The Generation Professionals Group is for utility professionals who work in biomass, coal, gas/oil, hydro, natural gas, or nuclear power generation fields. 


For Blades, Bigger is Better

image credit: ID 136202521 © Stock220 |
Nevelyn Black's picture
Writer Independent

Nevelyn Black is an independent writer with a background in broadcast and a keen interest in renewable energy.  In the last few years, she transitioned from celebrity interviews and film shoots...

  • Member since 2017
  • 875 items added with 507,152 views
  • Jun 14, 2019

This item is part of the US Wind Power - Summer 2019 SPECIAL ISSUE, click here for more

New developments in design will help the wind power industry meet the growing demand for longer wind blades. Manufacturing company, Covestro has a new polyurethane infusion resin that features superior mechanical properties and anti-fatigue performance.  The resin has advantages in costs and process.  Zilu Liang, deputy chief engineer for wind power products at TMT hopes the collaboration with Covestro will expand to large-scale wind blades and wind blades made completely of polyurethane. 

Bigger blades and taller towers will provide greater capacity for energy production.  When building wind farms onshore the limits are endless and include but are not limited to, land use, infrastructure, transportation, landscape, and wildlife.   However, when it comes to offshore wind, the main limitation on size is engineering.  For that reason, within the last decade, offshore turbines are going up faster than onshore turbines.  Currently, the Haliade-X by LM Wind Power is the largest and most powerful offshore wind turbine in the world.  The turbine has a 12 MW capacity, 220-meter rotor, and a 107-meter blade.   In addition to being the biggest offshore wind turbine, the Haliade-X is expected to be the most efficient of wind turbines in the ocean and is capable of transforming more wind into power than any other offshore wind turbine today.  New designs for longer blades, made of better materials and greater capacity will continue to push wind to the lead in renewables.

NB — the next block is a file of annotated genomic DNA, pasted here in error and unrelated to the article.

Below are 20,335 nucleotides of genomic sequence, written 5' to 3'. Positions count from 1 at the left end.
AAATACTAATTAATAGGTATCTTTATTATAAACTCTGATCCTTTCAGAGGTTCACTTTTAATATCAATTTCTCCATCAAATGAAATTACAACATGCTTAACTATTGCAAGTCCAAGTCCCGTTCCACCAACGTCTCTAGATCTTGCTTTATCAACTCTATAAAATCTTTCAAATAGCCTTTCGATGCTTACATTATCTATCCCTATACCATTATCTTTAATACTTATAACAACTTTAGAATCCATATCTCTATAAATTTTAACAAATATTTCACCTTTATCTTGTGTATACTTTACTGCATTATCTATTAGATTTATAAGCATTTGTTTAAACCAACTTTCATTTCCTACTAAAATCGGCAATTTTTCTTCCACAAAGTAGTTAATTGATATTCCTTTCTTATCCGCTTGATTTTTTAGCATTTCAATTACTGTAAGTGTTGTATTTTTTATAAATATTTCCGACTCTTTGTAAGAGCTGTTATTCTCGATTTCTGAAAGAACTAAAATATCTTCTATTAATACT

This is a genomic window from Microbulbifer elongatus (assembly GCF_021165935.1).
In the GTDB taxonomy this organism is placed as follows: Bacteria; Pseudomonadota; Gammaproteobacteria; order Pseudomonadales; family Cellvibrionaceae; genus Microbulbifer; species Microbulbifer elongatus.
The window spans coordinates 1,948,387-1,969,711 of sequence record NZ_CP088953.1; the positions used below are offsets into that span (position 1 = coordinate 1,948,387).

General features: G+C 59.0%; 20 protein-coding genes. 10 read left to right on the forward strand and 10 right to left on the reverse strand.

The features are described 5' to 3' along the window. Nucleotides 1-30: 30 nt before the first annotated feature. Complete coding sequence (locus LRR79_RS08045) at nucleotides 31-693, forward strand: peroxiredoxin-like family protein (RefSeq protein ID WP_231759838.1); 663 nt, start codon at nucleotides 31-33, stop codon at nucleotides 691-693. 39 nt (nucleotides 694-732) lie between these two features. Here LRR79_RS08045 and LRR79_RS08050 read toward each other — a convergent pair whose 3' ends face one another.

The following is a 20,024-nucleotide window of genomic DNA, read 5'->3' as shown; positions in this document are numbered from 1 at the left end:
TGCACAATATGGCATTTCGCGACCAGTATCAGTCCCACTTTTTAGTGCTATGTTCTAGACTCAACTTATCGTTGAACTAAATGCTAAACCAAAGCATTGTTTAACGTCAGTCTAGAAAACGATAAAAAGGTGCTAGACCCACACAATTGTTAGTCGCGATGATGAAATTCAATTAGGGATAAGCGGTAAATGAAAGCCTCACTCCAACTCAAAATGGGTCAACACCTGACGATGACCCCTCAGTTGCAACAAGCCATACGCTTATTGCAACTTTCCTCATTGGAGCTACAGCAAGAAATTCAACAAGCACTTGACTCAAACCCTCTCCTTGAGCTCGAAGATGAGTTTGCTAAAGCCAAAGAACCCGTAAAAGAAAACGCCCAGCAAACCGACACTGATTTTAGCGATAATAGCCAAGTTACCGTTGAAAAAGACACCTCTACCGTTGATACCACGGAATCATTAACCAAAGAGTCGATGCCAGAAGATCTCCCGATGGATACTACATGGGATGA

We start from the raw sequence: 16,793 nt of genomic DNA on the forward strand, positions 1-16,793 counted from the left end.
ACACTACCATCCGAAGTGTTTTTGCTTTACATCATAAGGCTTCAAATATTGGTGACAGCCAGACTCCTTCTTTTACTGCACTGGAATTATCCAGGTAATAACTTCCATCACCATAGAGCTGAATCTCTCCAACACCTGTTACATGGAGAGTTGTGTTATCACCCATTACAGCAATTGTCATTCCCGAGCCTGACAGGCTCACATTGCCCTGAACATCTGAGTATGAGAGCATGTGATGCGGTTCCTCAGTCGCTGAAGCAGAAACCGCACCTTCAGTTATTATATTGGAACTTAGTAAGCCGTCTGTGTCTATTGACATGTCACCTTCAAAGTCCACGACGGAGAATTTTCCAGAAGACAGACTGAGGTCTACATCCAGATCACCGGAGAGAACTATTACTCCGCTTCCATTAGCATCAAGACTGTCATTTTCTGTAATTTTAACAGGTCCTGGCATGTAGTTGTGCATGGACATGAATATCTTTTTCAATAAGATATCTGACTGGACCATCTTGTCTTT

No discussions yet. Start a discussion below.

Nevelyn Black's picture
Thank Nevelyn for the Post!
Energy Central contributors share their experience and insights for the benefit of other Members (like you). Please show them your appreciation by leaving a comment, 'liking' this post, or following this Member.
More posts from this member

Get Published - Build a Following

The Energy Central Power Industry Network is based on one core idea - power industry professionals helping each other and advancing the industry by sharing and learning from each other.

If you have an experience or insight to share or have learned something from a conference or seminar, your peers and colleagues on Energy Central want to hear about it. It's also easy to share a link to an article you've liked or an industry resource that you think would be helpful.

                 Learn more about posting on Energy Central »